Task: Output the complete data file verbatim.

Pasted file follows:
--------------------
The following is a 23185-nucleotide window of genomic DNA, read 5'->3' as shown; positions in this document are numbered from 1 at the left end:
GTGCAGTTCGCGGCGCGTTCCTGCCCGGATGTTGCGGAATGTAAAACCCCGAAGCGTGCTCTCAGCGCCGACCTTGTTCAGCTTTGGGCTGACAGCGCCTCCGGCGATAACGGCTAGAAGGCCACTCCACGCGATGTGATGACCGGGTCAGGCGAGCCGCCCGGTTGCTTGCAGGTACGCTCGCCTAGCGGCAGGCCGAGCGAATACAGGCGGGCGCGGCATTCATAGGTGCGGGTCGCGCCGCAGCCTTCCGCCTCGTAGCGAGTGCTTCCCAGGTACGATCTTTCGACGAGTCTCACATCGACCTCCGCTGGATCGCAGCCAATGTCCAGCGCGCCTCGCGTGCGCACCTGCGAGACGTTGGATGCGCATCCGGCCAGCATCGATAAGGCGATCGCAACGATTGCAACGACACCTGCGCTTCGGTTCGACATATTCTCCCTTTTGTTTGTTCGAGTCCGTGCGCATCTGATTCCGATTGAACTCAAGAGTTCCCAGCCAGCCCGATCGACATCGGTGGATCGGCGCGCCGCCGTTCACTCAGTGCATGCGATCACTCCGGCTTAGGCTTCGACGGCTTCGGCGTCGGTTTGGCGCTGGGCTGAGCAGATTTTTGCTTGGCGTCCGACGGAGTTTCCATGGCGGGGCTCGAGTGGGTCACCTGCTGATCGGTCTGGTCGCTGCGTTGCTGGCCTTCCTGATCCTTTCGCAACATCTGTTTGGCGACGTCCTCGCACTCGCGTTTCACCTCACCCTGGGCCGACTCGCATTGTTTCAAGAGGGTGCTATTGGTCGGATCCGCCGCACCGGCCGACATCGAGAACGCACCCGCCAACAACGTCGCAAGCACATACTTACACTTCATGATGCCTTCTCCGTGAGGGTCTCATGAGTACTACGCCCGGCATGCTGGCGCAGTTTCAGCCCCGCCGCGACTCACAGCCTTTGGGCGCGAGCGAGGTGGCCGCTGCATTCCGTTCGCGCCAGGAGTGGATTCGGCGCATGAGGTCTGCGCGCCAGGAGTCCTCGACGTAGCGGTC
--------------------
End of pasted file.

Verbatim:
The following is a 23185-nucleotide window of genomic DNA, read 5'->3' as shown; positions in this document are numbered from 1 at the left end:
GTGCAGTTCGCGGCGCGTTCCTGCCCGGATGTTGCGGAATGTAAAACCCCGAAGCGTGCTCTCAGCGCCGACCTTGTTCAGCTTTGGGCTGACAGCGCCTCCGGCGATAACGGCTAGAAGGCCACTCCACGCGATGTGATGACCGGGTCAGGCGAGCCGCCCGGTTGCTTGCAGGTACGCTCGCCTAGCGGCAGGCCGAGCGAATACAGGCGGGCGCGGCATTCATAGGTGCGGGTCGCGCCGCAGCCTTCCGCCTCGTAGCGAGTGCTTCCCAGGTACGATCTTTCGACGAGTCTCACATCGACCTCCGCTGGATCGCAGCCAATGTCCAGCGCGCCTCGCGTGCGCACCTGCGAGACGTTGGATGCGCATCCGGCCAGCATCGATAAGGCGATCGCAACGATTGCAACGACACCTGCGCTTCGGTTCGACATATTCTCCCTTTTGTTTGTTCGAGTCCGTGCGCATCTGATTCCGATTGAACTCAAGAGTTCCCAGCCAGCCCGATCGACATCGGTGGATCGGCGCGCCGCCGTTCACTCAGTGCATGCGATCACTCCGGCTTAGGCTTCGACGGCTTCGGCGTCGGTTTGGCGCTGGGCTGAGCAGATTTTTGCTTGGCGTCCGACGGAGTTTCCATGGCGGGGCTCGAGTGGGTCACCTGCTGATCGGTCTGGTCGCTGCGTTGCTGGCCTTCCTGATCCTTTCGCAACATCTGTTTGGCGACGTCCTCGCACTCGCGTTTCACCTCACCCTGGGCCGACTCGCATTGTTTCAAGAGGGTGCTATTGGTCGGATCCGCCGCACCGGCCGACATCGAGAACGCACCCGCCAACAACGTCGCAAGCACATACTTACACTTCATGATGCCTTCTCCGTGAGGGTCTCATGAGTACTACGCCCGGCATGCTGGCGCAGTTTCAGCCCCGCCGCGACTCACAGCCTTTGGGCGCGAGCGAGGTGGCCGCTGCATTCCGTTCGCGCCAGGAGTGGATTCGGCGCATGAGGTCTGCGCGCCAGGAGTCCTCGACGTAGCGGTC